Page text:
By Stephanie Lee, enrollment manager, CareerStep
Military life and Civilian life. Sometimes it feels like there’s a massive disconnect between the two. For military families, this sense of division adds to a long list of unique challenges that specifically impact the men and women who sacrifice so much for our country.
And these challenges, all ranging from relatively minor to severe, couldn’t be more apparent than when it comes to finding a post-military career—a career that checks all the right boxes: satisfaction, security, and stability.
In fact, the unemployment rate for veterans rose to 6.5% in 2020, according to the Bureau of Labor Statistics (BLS). Reasons for this vary, but one contributing factor could be that lessons learned under the harsh conditions of combat don’t always translate to private-sector jobs.
And for military spouses—60% of which say they’re looking for full- or part-time work—finding a profession that’s both portable and in-demand is increasingly difficult.
But let’s pause for a moment. Let’s talk about the incredible advantages military families have, and outline four reasons why a career in healthcare—the fastest-growing sector in the U.S. economy according to BLS data—might just be what bridges that expansive gap between military and civilian life.
1: Meaningful Work
Most who enter the military are looking for fulfilling work—an opportunity to make a difference. A real difference. But few civilian careers allow veterans to make as much of a difference as those found in healthcare. That’s because working in this particular field, regardless of the role, provides the opportunity to impact peoples’ lives in profound ways. From mending wounds and healing minds to even saving lives, the difference healthcare workers make is undeniable. And today, with COVID-19 still wreaking havoc on daily life, caregivers are quite literally on the frontlines of battle.
2: Transferable Skills
There’s a reason healthcare is an overwhelmingly popular career choice for veterans and their spouses: it’s an industry in which military-specific skills are undeniably relevant. Creative problem solving, adaptability, and effective communication—they’re all valuable skills that healthcare organizations can’t ignore if they want to provide the best possible service and care to their patients. And they’re all skills that Airmen, Coasties, Sailors, Soldiers, Marines, and their spouses already possess.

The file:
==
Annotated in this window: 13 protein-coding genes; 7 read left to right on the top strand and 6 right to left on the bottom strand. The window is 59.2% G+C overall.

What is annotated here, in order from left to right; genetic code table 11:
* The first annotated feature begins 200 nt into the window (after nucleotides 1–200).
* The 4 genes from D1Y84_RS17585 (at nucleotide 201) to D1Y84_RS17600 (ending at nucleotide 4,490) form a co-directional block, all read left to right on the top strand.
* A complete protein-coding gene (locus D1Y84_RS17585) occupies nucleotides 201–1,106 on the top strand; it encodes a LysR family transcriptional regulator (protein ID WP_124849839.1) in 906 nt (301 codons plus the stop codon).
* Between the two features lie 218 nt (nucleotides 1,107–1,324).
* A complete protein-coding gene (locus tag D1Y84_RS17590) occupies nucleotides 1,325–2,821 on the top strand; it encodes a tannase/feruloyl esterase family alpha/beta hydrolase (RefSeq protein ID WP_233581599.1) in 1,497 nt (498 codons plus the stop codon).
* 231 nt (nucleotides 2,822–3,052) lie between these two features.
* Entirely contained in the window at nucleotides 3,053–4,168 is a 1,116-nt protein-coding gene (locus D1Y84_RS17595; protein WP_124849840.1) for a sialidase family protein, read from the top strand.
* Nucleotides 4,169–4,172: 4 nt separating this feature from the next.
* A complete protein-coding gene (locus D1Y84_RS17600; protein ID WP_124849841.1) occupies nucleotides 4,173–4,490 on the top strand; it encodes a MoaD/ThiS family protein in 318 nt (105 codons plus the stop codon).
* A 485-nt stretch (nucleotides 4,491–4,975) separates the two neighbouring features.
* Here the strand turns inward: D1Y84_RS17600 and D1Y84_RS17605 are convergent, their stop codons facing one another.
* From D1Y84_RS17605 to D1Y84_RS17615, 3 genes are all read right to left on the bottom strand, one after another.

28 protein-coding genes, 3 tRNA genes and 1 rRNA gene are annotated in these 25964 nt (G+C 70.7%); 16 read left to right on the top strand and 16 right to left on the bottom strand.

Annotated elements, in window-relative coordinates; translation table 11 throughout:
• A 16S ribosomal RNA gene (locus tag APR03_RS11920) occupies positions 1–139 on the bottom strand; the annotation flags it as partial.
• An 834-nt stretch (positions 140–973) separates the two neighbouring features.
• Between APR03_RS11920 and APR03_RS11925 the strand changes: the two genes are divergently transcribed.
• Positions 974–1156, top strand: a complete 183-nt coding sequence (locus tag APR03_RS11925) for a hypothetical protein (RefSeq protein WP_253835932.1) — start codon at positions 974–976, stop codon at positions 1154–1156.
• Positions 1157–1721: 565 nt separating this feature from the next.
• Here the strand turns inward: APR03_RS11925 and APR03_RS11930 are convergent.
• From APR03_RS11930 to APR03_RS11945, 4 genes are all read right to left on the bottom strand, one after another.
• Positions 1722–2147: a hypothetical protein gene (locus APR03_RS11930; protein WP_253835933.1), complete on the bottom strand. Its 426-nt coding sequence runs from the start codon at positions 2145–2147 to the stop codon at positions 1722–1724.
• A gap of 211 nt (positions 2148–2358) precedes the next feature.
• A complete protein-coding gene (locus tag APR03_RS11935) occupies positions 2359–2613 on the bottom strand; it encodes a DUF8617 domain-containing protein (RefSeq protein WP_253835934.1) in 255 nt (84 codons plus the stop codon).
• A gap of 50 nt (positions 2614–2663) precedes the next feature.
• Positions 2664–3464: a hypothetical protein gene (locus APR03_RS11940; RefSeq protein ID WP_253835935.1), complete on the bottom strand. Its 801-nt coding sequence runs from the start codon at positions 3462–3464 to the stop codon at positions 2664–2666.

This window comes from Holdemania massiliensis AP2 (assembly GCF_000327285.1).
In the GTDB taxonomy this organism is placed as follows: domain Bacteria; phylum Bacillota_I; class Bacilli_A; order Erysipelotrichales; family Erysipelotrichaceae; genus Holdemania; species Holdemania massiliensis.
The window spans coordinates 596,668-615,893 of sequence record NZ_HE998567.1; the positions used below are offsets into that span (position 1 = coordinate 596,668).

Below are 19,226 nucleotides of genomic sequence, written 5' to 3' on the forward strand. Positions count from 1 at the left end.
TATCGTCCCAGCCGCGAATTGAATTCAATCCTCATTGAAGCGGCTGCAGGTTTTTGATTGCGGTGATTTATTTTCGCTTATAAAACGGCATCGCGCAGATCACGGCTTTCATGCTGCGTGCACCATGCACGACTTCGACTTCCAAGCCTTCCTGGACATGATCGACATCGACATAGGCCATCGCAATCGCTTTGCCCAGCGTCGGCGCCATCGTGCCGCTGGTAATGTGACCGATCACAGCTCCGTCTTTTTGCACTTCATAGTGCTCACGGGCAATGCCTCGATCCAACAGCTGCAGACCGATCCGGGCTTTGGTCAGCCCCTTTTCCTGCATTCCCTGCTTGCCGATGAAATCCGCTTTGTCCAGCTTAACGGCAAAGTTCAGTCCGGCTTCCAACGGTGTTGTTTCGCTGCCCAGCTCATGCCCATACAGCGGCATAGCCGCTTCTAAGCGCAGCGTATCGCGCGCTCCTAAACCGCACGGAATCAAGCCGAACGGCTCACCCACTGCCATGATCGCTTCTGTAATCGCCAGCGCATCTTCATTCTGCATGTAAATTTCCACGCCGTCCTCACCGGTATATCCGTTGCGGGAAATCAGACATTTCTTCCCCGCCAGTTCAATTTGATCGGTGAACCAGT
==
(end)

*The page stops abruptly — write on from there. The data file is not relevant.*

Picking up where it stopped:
3: In-Demand Careers
People need healthcare. Full stop. In turn, the industry needs people willing to step up to the proverbial plate. Economic and labor experts believe we need to hire 2.3 million new healthcare workers by 2025 if we’re going to keep pace with the needs of our aging population. But a persistent shortage of skilled workers with exceptional knowledge and training means hundreds of thousands of positions will remain unfilled. Home health aides, medical assistants, lab technicians, and more are all in high demand.
4: Portable Jobs
For a working military spouse, it can be difficult to cultivate a strong professional network, and when the time comes to pack up and move to a new city, the wrong vocation can leave even the most talented pro scrambling to start over. That’s why job portability is so important. Healthcare training provides the skills and certifications that employers are looking for in high-growth, high-demand fields in virtually every city in the entire world.
Training for a Career in Healthcare
So. Where do we go from here? We’ve discussed the disparity between military and civilian life, reviewed the state of the healthcare industry, and provided a few high-level stats to illustrate the need for well-trained professionals. Now it’s time to talk about what you can do to pave your own road to success.
It’s especially important for members of the healthcare sector to be fully qualified and properly trained. So you’ll want to start by choosing a specific discipline and then find a provider that can help you develop the concrete job skills employers are looking for.
The good news is that there’s a significant amount of trusted providers who specialize in transforming entry-level learners into high-performing, certified healthcare professionals. And they all do this with expansive catalogs of fully online career training programs that are fast, portable, and eligible for military education grants—often covering up to 100% of the cost.
Finding the right fit for you will take a little time, and as you explore the possibilities, you’ll find the rabbit hole gets pretty deep. But doing your homework is incredibly important as it can improve your experience—and maybe even lead to faster employment.
About the Author: Stephanie Lee served in the Air Force for 11 years as a Munitions Systems Craftsman. She now serves as an Enrollment Manager for CareerStep, the Allied Health training division of Carrus.